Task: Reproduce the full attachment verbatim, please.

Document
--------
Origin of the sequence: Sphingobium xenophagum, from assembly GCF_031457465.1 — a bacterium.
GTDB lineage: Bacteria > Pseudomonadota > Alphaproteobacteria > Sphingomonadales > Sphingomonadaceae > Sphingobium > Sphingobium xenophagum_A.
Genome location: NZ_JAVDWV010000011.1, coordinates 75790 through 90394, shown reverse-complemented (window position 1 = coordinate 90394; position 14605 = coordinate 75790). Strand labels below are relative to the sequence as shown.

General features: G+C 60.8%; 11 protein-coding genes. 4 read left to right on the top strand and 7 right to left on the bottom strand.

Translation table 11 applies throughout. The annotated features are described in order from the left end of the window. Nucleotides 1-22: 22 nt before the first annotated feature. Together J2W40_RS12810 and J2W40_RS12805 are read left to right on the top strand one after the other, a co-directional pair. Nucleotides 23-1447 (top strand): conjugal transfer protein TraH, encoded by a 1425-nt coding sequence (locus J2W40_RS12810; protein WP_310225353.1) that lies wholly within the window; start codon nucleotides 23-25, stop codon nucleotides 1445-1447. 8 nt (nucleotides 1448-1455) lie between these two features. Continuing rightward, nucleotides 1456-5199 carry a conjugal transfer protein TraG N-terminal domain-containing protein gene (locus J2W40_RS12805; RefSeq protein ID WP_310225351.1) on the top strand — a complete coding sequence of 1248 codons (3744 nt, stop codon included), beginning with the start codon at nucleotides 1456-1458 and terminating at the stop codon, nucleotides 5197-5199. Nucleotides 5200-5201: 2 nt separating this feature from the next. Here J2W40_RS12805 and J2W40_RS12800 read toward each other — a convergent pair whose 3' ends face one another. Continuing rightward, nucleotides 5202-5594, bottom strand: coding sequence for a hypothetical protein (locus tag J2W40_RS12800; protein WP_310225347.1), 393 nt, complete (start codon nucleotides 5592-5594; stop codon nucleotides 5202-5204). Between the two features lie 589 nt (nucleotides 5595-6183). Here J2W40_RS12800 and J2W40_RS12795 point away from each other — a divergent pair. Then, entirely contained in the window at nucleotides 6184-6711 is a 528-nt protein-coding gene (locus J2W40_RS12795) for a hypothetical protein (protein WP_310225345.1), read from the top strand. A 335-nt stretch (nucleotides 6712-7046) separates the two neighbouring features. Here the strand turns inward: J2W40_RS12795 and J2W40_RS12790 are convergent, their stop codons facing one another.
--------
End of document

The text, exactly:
Origin of the sequence: Sphingobium xenophagum, from assembly GCF_031457465.1 — a bacterium.
GTDB lineage: Bacteria > Pseudomonadota > Alphaproteobacteria > Sphingomonadales > Sphingomonadaceae > Sphingobium > Sphingobium xenophagum_A.
Genome location: NZ_JAVDWV010000011.1, coordinates 75790 through 90394, shown reverse-complemented (window position 1 = coordinate 90394; position 14605 = coordinate 75790). Strand labels below are relative to the sequence as shown.

General features: G+C 60.8%; 11 protein-coding genes. 4 read left to right on the top strand and 7 right to left on the bottom strand.

Translation table 11 applies throughout. The annotated features are described in order from the left end of the window. Nucleotides 1-22: 22 nt before the first annotated feature. Together J2W40_RS12810 and J2W40_RS12805 are read left to right on the top strand one after the other, a co-directional pair. Nucleotides 23-1447 (top strand): conjugal transfer protein TraH, encoded by a 1425-nt coding sequence (locus J2W40_RS12810; protein WP_310225353.1) that lies wholly within the window; start codon nucleotides 23-25, stop codon nucleotides 1445-1447. 8 nt (nucleotides 1448-1455) lie between these two features. Continuing rightward, nucleotides 1456-5199 carry a conjugal transfer protein TraG N-terminal domain-containing protein gene (locus J2W40_RS12805; RefSeq protein ID WP_310225351.1) on the top strand — a complete coding sequence of 1248 codons (3744 nt, stop codon included), beginning with the start codon at nucleotides 1456-1458 and terminating at the stop codon, nucleotides 5197-5199. Nucleotides 5200-5201: 2 nt separating this feature from the next. Here J2W40_RS12805 and J2W40_RS12800 read toward each other — a convergent pair whose 3' ends face one another. Continuing rightward, nucleotides 5202-5594, bottom strand: coding sequence for a hypothetical protein (locus tag J2W40_RS12800; protein WP_310225347.1), 393 nt, complete (start codon nucleotides 5592-5594; stop codon nucleotides 5202-5204). Between the two features lie 589 nt (nucleotides 5595-6183). Here J2W40_RS12800 and J2W40_RS12795 point away from each other — a divergent pair. Then, entirely contained in the window at nucleotides 6184-6711 is a 528-nt protein-coding gene (locus J2W40_RS12795) for a hypothetical protein (protein WP_310225345.1), read from the top strand. A 335-nt stretch (nucleotides 6712-7046) separates the two neighbouring features. Here the strand turns inward: J2W40_RS12795 and J2W40_RS12790 are convergent, their stop codons facing one another.